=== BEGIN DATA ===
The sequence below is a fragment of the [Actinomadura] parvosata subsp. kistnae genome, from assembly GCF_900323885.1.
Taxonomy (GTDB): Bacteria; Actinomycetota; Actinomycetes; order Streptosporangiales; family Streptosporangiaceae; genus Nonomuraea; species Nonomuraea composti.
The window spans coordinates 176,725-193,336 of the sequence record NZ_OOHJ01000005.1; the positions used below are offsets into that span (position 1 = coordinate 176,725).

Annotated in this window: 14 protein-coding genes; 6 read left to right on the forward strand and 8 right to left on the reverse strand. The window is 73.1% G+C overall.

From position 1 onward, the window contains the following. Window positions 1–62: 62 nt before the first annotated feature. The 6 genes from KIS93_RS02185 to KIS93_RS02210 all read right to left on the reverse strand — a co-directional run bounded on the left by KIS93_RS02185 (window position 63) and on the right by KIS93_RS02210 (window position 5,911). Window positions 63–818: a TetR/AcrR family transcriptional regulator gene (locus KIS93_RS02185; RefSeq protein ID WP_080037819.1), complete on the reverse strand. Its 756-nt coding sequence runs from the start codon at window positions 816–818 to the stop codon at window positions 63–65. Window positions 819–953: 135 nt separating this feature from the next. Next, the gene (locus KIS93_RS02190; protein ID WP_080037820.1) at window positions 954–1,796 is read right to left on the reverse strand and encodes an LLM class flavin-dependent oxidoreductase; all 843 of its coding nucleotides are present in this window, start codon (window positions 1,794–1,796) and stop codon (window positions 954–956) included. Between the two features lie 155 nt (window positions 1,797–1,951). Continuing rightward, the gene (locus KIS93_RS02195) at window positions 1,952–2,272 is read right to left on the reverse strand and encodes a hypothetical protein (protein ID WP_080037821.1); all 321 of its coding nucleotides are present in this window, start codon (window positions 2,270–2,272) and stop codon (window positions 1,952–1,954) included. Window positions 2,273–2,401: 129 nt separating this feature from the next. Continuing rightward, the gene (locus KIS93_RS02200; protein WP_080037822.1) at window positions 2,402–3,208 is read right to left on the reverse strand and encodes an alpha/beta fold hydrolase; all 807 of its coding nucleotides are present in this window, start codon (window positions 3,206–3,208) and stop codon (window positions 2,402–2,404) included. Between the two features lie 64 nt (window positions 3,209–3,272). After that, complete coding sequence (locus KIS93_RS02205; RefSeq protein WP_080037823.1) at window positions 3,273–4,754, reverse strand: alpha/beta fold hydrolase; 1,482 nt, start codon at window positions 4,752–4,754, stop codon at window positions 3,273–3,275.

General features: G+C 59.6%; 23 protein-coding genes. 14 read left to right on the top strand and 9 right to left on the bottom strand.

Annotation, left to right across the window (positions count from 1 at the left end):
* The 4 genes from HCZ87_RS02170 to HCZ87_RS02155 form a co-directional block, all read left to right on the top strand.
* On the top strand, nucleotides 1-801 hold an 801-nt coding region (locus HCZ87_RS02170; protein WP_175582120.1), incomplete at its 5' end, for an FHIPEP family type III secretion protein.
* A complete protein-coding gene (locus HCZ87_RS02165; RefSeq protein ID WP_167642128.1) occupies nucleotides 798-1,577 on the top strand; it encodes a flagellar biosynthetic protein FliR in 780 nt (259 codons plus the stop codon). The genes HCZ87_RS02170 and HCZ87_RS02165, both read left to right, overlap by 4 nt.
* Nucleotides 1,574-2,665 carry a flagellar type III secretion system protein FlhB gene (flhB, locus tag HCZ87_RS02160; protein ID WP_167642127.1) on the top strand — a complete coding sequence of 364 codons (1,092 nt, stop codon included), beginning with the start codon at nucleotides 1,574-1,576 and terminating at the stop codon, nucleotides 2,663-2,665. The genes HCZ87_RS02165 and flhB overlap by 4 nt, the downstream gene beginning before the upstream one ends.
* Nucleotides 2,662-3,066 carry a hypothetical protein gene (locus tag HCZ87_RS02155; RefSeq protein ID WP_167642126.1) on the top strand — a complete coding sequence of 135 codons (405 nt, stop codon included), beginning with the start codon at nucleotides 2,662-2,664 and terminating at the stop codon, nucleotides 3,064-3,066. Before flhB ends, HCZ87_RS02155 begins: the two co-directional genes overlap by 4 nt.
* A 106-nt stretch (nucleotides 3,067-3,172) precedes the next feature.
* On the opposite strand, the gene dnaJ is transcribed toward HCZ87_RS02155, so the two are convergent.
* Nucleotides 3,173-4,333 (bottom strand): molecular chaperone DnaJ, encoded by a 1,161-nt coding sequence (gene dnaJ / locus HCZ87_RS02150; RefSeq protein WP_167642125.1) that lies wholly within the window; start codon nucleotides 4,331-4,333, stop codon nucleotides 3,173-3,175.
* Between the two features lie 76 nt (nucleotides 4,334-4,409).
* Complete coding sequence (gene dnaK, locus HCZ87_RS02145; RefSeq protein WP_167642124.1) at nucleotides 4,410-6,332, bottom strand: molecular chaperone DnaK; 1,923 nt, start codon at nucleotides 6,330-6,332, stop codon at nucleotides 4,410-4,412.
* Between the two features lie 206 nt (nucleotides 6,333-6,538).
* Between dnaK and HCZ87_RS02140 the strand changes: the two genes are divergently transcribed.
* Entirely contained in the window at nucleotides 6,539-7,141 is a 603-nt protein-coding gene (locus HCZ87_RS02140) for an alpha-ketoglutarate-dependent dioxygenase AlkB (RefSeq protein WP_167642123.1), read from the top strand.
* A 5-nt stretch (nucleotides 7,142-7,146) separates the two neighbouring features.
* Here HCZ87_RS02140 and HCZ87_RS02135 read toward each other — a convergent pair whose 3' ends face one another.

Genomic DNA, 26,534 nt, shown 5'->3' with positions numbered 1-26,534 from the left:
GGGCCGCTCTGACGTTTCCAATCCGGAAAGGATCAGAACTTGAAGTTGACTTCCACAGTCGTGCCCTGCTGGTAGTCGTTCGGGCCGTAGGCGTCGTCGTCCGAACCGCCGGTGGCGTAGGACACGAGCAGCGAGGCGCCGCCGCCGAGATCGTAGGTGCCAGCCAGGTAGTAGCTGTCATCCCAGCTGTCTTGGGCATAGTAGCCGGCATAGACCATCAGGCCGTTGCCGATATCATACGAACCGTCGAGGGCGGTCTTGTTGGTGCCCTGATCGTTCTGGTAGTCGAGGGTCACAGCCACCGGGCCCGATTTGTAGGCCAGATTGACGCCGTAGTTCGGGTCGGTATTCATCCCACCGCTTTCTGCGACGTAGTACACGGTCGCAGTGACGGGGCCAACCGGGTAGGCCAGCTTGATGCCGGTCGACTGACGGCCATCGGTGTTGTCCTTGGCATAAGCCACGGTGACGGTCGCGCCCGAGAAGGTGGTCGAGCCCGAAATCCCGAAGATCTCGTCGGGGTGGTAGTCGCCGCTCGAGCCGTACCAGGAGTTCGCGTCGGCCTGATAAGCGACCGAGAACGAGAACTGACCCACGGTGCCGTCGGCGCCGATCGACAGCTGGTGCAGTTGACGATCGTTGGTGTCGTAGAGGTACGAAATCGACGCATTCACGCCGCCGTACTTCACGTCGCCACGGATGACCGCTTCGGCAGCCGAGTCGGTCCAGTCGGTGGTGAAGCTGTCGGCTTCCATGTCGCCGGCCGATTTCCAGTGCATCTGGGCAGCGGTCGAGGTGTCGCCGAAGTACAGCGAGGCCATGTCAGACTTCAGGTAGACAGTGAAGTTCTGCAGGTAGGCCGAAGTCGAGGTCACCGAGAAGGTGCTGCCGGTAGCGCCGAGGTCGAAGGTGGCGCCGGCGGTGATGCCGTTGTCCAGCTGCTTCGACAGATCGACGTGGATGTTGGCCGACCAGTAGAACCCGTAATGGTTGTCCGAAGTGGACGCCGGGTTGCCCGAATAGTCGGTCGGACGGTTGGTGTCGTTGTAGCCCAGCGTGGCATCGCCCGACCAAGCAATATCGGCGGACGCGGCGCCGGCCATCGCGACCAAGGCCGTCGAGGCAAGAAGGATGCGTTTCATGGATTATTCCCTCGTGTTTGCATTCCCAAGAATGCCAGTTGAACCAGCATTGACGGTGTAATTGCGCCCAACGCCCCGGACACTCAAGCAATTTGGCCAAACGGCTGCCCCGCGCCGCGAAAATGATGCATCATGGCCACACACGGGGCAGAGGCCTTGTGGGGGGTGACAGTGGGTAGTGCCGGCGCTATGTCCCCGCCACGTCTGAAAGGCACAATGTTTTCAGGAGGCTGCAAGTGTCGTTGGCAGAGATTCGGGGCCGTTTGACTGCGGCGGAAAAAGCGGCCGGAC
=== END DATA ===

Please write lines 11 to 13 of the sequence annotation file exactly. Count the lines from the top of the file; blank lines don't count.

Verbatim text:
* Nucleotides 1,574-2,665 carry a flagellar type III secretion system protein FlhB gene (flhB, locus tag HCZ87_RS02160; protein ID WP_167642127.1) on the top strand — a complete coding sequence of 364 codons (1,092 nt, stop codon included), beginning with the start codon at nucleotides 1,574-1,576 and terminating at the stop codon, nucleotides 2,663-2,665. The genes HCZ87_RS02165 and flhB overlap by 4 nt, the downstream gene beginning before the upstream one ends.
* Nucleotides 2,662-3,066 carry a hypothetical protein gene (locus tag HCZ87_RS02155; RefSeq protein ID WP_167642126.1) on the top strand — a complete coding sequence of 135 codons (405 nt, stop codon included), beginning with the start codon at nucleotides 2,662-2,664 and terminating at the stop codon, nucleotides 3,064-3,066. Before flhB ends, HCZ87_RS02155 begins: the two co-directional genes overlap by 4 nt.
* A 106-nt stretch (nucleotides 3,067-3,172) precedes the next feature.